The shelter has allowed precariously housed and unhoused women in the sex trade to have a place to temporarily call home while continuing to access all the programs, services, and wraparound supports that WISH has to offer. Most residents reported living on the street, staying in unsafe relationships, staying in unsafe living conditions, and/or needing to trade sex for a place to stay before the shelter existed. 

“I’m not in a place of desperation anymore and can up my prices. I don’t have to exchange low-cost sex work for a place to stay.” -Shelter resident. 

The shelter officially opened its doors in November 2020, thanks to the critical support of BC Housing and the City of Vancouver. The space provides 23 beds along with hot showers, laundry, meals, and access to all the programs and services of WISH. 

Spaces like the shelter continue to be critical—now more than ever. The space has also highlighted, once again, the importance of co-locating programs and services to meet participants where they are at and adapting to the context that people are already in. This has been particularly crucial for our Inreach team, who are now better able to help shelter residents with medical needs, housing, referrals, legal support, income assistance, as well as emotional support.  

While this Shelter meets the increased, urgent needs exacerbated by COVID, WISH remains committed to addressing ongoing, unmet needs.  We continue to advocate for and work towards a larger, permanent, and purpose-built shelter for street-based sex workers.   

Shelter at a glance

WISH Talks – International Women’s Day

WISH Talks – International Women’s Day  

On March 11th, we held our first-ever WISH Talks virtual event in honour of International Women’s Day. WISH Talks is intended to be an ongoing series through which we hope to collaboratively create impact through conversations.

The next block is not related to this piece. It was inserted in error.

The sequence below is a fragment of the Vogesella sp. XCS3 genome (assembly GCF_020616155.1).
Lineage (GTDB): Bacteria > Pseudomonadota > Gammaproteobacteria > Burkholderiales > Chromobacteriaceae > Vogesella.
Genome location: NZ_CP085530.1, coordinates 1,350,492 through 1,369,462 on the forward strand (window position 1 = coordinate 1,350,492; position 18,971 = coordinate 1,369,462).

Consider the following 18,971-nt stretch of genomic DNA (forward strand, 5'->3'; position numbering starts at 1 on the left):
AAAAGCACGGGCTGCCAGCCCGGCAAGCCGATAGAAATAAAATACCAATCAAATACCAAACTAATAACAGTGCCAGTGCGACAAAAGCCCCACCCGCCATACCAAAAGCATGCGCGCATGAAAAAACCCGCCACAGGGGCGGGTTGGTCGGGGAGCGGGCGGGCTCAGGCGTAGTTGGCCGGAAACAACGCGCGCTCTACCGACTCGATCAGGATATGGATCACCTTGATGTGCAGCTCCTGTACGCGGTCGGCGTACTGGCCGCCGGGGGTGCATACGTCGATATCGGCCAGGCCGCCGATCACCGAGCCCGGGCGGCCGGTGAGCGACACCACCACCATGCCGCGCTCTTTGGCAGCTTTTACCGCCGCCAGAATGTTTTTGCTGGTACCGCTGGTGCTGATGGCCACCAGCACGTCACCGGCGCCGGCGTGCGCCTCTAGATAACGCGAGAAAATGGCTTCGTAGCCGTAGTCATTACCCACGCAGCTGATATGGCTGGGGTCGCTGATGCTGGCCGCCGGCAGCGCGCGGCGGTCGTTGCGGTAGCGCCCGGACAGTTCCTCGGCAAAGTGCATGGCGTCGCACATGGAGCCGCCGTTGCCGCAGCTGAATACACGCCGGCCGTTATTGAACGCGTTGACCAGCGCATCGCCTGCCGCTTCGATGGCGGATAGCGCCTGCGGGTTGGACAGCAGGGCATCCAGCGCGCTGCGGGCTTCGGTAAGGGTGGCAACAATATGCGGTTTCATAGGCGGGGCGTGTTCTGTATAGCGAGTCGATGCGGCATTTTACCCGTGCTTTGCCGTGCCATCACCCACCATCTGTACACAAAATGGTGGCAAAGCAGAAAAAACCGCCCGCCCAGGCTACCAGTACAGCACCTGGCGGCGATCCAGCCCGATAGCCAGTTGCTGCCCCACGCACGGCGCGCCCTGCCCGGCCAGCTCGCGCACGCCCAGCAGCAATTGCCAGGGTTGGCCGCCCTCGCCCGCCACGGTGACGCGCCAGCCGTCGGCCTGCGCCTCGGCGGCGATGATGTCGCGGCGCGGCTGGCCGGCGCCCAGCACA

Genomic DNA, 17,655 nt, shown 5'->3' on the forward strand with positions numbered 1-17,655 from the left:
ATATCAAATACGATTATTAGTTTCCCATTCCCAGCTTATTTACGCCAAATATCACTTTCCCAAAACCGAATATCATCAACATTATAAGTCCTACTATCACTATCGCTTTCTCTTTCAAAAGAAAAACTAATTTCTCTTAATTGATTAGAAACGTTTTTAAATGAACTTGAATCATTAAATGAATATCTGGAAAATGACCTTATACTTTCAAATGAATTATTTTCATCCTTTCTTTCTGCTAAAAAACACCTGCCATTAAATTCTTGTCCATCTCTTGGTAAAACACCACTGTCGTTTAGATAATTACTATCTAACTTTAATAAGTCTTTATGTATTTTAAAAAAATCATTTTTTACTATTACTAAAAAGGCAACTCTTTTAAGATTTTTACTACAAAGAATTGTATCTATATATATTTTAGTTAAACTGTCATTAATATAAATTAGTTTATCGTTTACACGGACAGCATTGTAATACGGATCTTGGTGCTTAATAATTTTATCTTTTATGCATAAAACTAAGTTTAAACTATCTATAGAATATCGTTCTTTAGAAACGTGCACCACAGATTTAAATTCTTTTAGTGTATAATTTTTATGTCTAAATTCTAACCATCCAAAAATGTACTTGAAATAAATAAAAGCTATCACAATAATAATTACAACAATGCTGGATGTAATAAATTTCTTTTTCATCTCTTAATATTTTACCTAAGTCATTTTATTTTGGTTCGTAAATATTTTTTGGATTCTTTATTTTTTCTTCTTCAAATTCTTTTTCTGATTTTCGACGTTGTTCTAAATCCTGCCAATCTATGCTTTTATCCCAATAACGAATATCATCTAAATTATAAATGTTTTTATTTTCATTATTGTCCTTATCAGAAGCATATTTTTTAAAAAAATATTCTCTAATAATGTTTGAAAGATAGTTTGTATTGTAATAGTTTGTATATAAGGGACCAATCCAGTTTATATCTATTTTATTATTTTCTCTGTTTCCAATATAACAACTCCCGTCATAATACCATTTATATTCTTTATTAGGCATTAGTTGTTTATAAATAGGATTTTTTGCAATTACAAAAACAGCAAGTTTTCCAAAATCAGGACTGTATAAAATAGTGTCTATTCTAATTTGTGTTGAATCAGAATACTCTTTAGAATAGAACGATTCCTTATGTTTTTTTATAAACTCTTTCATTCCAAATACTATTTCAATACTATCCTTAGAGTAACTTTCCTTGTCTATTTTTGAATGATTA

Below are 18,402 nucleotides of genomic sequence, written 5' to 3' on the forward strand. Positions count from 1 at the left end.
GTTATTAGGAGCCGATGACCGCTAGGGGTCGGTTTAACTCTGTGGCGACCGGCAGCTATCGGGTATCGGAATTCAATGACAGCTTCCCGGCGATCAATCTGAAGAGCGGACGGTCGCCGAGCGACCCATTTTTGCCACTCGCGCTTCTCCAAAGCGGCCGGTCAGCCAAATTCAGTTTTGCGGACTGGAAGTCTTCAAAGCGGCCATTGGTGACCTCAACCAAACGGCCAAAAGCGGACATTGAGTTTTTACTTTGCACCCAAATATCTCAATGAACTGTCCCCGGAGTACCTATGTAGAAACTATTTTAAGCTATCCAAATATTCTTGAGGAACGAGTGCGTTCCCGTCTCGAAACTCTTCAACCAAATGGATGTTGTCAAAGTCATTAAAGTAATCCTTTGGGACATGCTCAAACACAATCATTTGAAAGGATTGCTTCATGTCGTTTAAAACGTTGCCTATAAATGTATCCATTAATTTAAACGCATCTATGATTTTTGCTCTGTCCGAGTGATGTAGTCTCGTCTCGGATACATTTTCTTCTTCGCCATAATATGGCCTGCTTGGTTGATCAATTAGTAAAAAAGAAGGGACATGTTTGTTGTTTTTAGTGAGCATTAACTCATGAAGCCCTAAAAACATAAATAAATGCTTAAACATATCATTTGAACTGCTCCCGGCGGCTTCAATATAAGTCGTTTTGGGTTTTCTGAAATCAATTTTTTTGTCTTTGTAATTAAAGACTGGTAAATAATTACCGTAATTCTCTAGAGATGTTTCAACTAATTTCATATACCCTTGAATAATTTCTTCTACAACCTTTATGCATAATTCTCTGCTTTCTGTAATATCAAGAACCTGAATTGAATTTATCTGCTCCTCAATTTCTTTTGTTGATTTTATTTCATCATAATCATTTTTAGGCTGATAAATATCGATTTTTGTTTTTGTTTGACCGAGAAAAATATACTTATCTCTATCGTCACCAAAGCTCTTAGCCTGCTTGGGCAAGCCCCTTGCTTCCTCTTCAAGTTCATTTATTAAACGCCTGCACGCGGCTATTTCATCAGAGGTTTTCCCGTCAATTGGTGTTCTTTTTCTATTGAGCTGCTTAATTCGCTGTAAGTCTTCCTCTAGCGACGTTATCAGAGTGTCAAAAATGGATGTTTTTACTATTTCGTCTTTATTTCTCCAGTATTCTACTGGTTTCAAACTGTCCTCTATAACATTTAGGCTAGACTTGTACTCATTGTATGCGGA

In the upcoming months and years, we hope to explore the themes and issues that affect the women WISH supports. Through the series, we will strive to center the voices, experiences and realities of street-based sex workers. We want to have the challenging, and sometimes difficult, conversations needed to create impactful and meaningful change.  

This year’s theme for International Women’s Day was “Choose to Challenge.” On March 11th, we hosted a panel discussion where current and former street-based sex workers challenged perspectives on violence, reconciliation, trans inclusivity, family separation and stigma.  

All panelists chose what they wanted to bring forward during the discussion, as well as what questions they wanted to be askedFour of the five panelists decided to remain anonymous and use a pseudonym.  

*Content warning* 

The event was meant to provide an open space for the critical, honest sharing of experiences; many of which are painful and difficult experiences. Some language used may be viewed as offensive and/or traumatizing. You may also hear some words or phrases that sex workers readily use amongst themselves but are not an option for non-sex workers to use. The discussion also contains profanity and explicit content relating to gender-based violence, sexual abuse and childhood trauma. We recognize that the conversation may be triggering for some. Please prioritize yourself and seek support if necessary. 

Meet our panelists 


Avery Grey, (pseudonym), is a team leader at an organization that supports women in Vancouver’s DTES. After only two years in Vancouver, she is very proud to have become a trailblazer in motivating women to achieve their employment goals and very much enjoys seeing them succeed. Friends and co-workers would describe her as a loving mother, kind and forgiving soul, and is not shy to back away from a fight. Avery is choosing to challenge family separation and the believe that substance use automatically makes someone an unfit parent.